I've had a Couple of interesting pieces of feedback about my 'Gloom and Doom Brigade' post last Friday. I will get back to the substance of the feedback when I have more time to do it justice, but for now, to clarify one point. I said that ideas like the Olduvai theory were flawed, and 'flawed probably because it places too much emphasis on resource shortages'. This was to glib and too easy. Indeed I even went so far as to ask: "why is it that only people with flawed ideas interest themselves in these (interesting and important) problems", and in saying this I obviously went too far, too far, because it might be construed by implication that it was my opinion that all who are interested in this are flawed. This is not the case. I was letting rhetoric get the better of me, and expressing frustration that I had not found something better. Don't worry, in the post box people have been busy trying to put me straight. Meantime, since I do thing scarcity of resources can become a problem for all of us, just look at what is about to happen to iron ore prices consequent on China's rapid economic growth:
Cia. Vale do Rio Doce, Rio Tinto Group and other iron ore exporters may win a 9 percent price increase next year as demand soars because of surging Chinese steel production, AME Mineral Economics said.
China's building and construction expansion will catapult Asian steel output to almost equal the rest of the world's production by 2008, the Sydney-based consultancy said.
Surging demand could raise prices to 33.5 U.S. cents a dry long ton unit for ore known as high-grade fines next year, when suppliers, such as BHP Billiton agree on contracts with Japanese and European steelmakers. Prices reached 30.83 U.S. cents for the year beginning April 1 -- up 9 percent from the previous year. "Our expectations are that there would be a substantial increase next year, mainly driven by China,'' Barry Eldridge, managing director of Australian iron ore exporter Portman Ltd., whose shares have gained 53 percent this year, said in an interview. ``On an average day, we'd knock back between eight and 11 inquiries we can't meet. We don't see any slackening in demand for at least two or three years.'' Shares of London-based Rio Tinto have gained 6.5 percent on the Australian Stock Exchange this year and rose 1 cent to A$36.16 today. BHP's shares ended trading down 28 cents, or 2.3 percent, to A$11.82 on the exchange, paring their gain since Jan. 1 to 16 percent. Portman shares were unchanged at A$1.50.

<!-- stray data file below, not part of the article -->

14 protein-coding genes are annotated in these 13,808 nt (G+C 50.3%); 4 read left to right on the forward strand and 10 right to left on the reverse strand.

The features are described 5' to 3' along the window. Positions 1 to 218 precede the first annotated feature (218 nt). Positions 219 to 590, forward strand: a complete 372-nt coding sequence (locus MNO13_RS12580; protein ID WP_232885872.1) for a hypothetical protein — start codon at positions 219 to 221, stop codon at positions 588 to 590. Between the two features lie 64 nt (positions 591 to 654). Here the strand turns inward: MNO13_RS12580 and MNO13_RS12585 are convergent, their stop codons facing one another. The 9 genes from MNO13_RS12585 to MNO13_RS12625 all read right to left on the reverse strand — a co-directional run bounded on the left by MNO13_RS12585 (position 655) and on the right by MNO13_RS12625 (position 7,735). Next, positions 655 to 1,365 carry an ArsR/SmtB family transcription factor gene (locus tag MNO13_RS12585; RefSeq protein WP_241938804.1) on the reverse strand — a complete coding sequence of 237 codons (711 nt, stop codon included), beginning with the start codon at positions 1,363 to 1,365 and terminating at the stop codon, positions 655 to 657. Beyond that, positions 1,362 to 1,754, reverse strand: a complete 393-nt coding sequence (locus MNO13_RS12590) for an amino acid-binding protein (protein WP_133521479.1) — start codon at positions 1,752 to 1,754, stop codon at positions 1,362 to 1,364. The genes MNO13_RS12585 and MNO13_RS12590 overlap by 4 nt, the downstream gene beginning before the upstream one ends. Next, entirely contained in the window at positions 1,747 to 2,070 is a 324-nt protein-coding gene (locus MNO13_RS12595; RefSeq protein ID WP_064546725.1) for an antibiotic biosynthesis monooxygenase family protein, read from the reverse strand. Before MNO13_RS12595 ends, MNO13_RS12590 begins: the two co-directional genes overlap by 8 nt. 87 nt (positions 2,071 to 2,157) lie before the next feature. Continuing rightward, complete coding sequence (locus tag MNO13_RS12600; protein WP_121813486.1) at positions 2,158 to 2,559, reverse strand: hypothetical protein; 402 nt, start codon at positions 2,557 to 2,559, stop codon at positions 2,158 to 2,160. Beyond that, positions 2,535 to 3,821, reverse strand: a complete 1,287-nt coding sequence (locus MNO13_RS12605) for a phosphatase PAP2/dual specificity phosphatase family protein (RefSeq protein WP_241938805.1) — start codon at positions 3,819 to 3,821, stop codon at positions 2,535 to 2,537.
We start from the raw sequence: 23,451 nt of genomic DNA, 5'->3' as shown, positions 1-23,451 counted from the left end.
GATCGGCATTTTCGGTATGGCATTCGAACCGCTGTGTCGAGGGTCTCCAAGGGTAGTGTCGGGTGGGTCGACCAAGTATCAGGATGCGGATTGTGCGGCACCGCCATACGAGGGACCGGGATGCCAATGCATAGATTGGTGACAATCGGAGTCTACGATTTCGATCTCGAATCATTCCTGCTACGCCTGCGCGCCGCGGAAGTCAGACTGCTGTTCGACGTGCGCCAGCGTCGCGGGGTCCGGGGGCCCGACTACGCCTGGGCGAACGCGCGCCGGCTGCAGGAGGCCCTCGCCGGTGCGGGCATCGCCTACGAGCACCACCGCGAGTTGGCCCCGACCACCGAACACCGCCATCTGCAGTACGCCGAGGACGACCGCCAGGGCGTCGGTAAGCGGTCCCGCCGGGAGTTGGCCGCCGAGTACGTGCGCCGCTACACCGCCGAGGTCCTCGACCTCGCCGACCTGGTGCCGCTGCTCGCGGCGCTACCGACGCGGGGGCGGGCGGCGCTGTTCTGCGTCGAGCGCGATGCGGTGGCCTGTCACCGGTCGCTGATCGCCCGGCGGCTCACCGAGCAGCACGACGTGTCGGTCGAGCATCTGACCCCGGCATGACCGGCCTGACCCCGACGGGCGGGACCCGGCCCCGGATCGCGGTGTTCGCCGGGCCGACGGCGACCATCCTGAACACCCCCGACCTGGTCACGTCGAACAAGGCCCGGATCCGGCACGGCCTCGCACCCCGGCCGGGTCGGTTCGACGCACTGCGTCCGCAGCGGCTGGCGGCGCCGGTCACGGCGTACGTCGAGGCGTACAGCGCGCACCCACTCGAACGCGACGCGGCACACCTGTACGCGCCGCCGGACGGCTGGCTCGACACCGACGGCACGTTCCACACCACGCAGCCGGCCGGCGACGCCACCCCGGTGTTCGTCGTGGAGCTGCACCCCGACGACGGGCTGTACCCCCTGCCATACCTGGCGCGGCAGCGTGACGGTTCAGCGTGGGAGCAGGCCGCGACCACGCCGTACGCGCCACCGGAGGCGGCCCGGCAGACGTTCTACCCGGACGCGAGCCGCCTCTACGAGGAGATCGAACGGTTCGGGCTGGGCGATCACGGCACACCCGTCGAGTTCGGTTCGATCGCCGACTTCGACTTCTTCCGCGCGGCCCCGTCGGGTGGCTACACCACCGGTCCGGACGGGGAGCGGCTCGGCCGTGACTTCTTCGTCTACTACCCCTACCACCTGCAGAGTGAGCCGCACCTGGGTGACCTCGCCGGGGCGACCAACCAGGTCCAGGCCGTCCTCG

Australia is the world's largest iron ore exporter and the increase in prices is forecast to help boost the nation's earnings from the commodity to a record A$5.97 billion ($4.1 billion) in the year ending June 30, 2004, according to the government's commodity forecaster.
Surging iron ore demand is also benefiting South Korea, where Posco, the country's biggest steelmaker, reported a 32 percent jump in third-quarter profit this month. No. 2-ranked INI Steel Co. said today third-quarter operating profit leaped 47 percent because of higher prices. "Given the tight market conditions expected to prevail through next year, contract prices for premium Australian fines will return to levels not seen since 1991,'' AME said in a faxed statement. Further increases are expected in 2005, it said. In China, the world's largest producer and consumer of steel, investment in fixed assets rose 32 percent in the first eight months of this year as companies such as China United Telecommunications Corp. installed equipment and the government built roads, bridges and dams, the Beijing-based National Bureau of Statistics said last month.
"The sheer scale of the infrastructure development that is taking place in China should see demand for steel products remain strong at least until the Beijing Olympic Games in 2008 and the Shanghai Expo in 2010,'' Brian Kruger, chief financial officer of BHP Steel Ltd., Australia's largest steelmaker, told the American Chamber of Commerce in Australia on Friday in Melbourne. Rising prices are spurring expansion plans for Brazil's Vale, the world's biggest iron ore exporter, Rio Tinto, the second- biggest, and No. 3 ranked BHP, AME said. "Producers are scrambling to expand capacity, consumers are racing to secure supply and the industry is attracting new players like moths to a candle,'' AME said. Rio Tinto said last month Chinese iron ore imports may surge to more than 250 million tons a year by the end of the decade, after importing more than 100 million tons last year. Chinese steel demand may rise to between 275 million and 300 million tons a year, also by the end of the decade, Rio Tinto said.
To meet rising Chinese iron ore demand, Rio is expanding the capacity of its Hamersley Iron mine in Western Australia state. Iron ore accounted for 33 percent of the Anglo-Australian miner's net profit in the first half. Rio, BHP Hamersley will have capacity to export 85 million tons of iron ore in 2004, from 74 million in 2003, Rio has said. Rio's Robe River venture may also expand the capacity of its West Angelas mine to 25 million tons a year, the company said. Melbourne-based BHP is spending $65.5 million accelerating expansion of its iron ore business. Its 85 percent-owned Mining Area C iron ore project in Western Australia will be officially opened Oct. 30. "China's ravenous appetite for iron and steel is powering a global iron ore boom,'' AME said. Global iron ore demand will increase by more than 6 percent this year to 1.1 billion metric tons and reach an annual pace of more than 1.35 billion tons by 2008, the consultancy said.